PEORIA, Ill. (WMBD) – Tri-County COVID-19 cases have reached unprecedented levels during the Omicron surge, putting a strain on local healthcare systems.
Over the course of the last week, the Tri-County region reported 4,777 new COVID-19 cases.
“We have been reporting our numbers in the Tri-County since March 16th of 2020, and we have never been at this value of cases each day,” said Monica Hendrickson, Peoria City/County Health Department administrator.
Leaders with UnityPoint Health-Central Illinois said for the first time since the pandemic hospitalizations at Pekin, Proctor, and Methodist hospitals have exceeded 100 patients.
“This is the worst we’ve seen this pandemic,” said Dr. Keith Knepp, President/CEO of UnityPoint Health-Central Illinois.
In addition to historic numbers of cases, ICU bed availability in the Peoria area has slipped to 11 percent, which is under the state’s 20 percent threshold, but Knepp said that doesn’t show the entire picture.
“That may be the number of beds that are available but we don’t have those beds staffed, many of which are COVID-19 related.
According to Knepp, UnityPoint Health is dealing with a record number of staff illnesses, many of which are COVID.
Bob Anderson, president of OSF Healthcare Saint Francis Medical Center, said medical staffing is also an issue. He said emergency departments at Saint Francis are seeing 200-250 patients a day, 1/3 to 50% of those are patients with worsening COVID-19 like symptoms.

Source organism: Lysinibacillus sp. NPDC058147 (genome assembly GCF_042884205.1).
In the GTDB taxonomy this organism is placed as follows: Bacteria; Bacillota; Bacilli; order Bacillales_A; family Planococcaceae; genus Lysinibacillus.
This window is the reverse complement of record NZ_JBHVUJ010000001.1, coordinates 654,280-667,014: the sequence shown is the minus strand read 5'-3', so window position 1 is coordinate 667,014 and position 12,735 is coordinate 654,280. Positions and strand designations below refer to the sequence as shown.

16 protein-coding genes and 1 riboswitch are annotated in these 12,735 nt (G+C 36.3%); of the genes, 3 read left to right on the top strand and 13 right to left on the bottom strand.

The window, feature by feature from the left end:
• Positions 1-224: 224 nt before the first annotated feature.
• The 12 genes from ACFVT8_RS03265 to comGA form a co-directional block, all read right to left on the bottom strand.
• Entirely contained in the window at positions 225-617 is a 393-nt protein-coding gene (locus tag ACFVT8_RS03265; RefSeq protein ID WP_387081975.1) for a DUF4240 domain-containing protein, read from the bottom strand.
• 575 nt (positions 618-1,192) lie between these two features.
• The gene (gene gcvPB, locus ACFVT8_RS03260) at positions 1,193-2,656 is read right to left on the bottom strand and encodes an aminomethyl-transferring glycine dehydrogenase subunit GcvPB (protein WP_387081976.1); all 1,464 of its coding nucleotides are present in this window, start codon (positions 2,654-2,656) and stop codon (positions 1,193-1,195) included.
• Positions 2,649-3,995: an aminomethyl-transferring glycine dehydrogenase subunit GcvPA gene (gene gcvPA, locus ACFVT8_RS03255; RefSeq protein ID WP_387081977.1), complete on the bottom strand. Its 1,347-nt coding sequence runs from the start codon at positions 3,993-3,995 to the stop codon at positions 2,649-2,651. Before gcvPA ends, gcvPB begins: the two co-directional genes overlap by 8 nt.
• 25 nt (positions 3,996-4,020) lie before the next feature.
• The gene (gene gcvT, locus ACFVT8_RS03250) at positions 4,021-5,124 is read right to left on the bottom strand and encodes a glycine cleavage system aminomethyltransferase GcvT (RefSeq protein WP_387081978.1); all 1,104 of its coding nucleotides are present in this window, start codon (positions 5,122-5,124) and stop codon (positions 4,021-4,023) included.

“The result of this increase in numbers means patients are waiting longer to get an inpatient bed, whether that’s waiting in the ED longer, or whether that’s holding in the region,” Anderson said.
Anderson asks the community to take COVID-19 seriously because the pandemic could affect anyone.
“You could have something else happen to you, you might have an accident and need emergent healthcare, you’re going to wait longer now than you would have previously. So even if you’re not a COVID patient, this pandemic will impact you and your ability to get healthcare,” Anderson said.
Health leaders are encouraging the community to help by getting vaccinated, receiving a booster, and wearing a mask.
“Do we ever get to the breaking point? I sure hope not, that we can’t provide a needed service to somebody, but there is a risk for that if the numbers continue to go up and don’t slow down. So we will hope for the best. We’ll continue to be here, but we really ask everybody to do their part,” Knepp said.
Dr. Samer Sader, Chief Medical Officer with UnityPoint Health, added that more than 90% of people that are in the hospital due to COVID-19 were not admitted for a different injury or illness.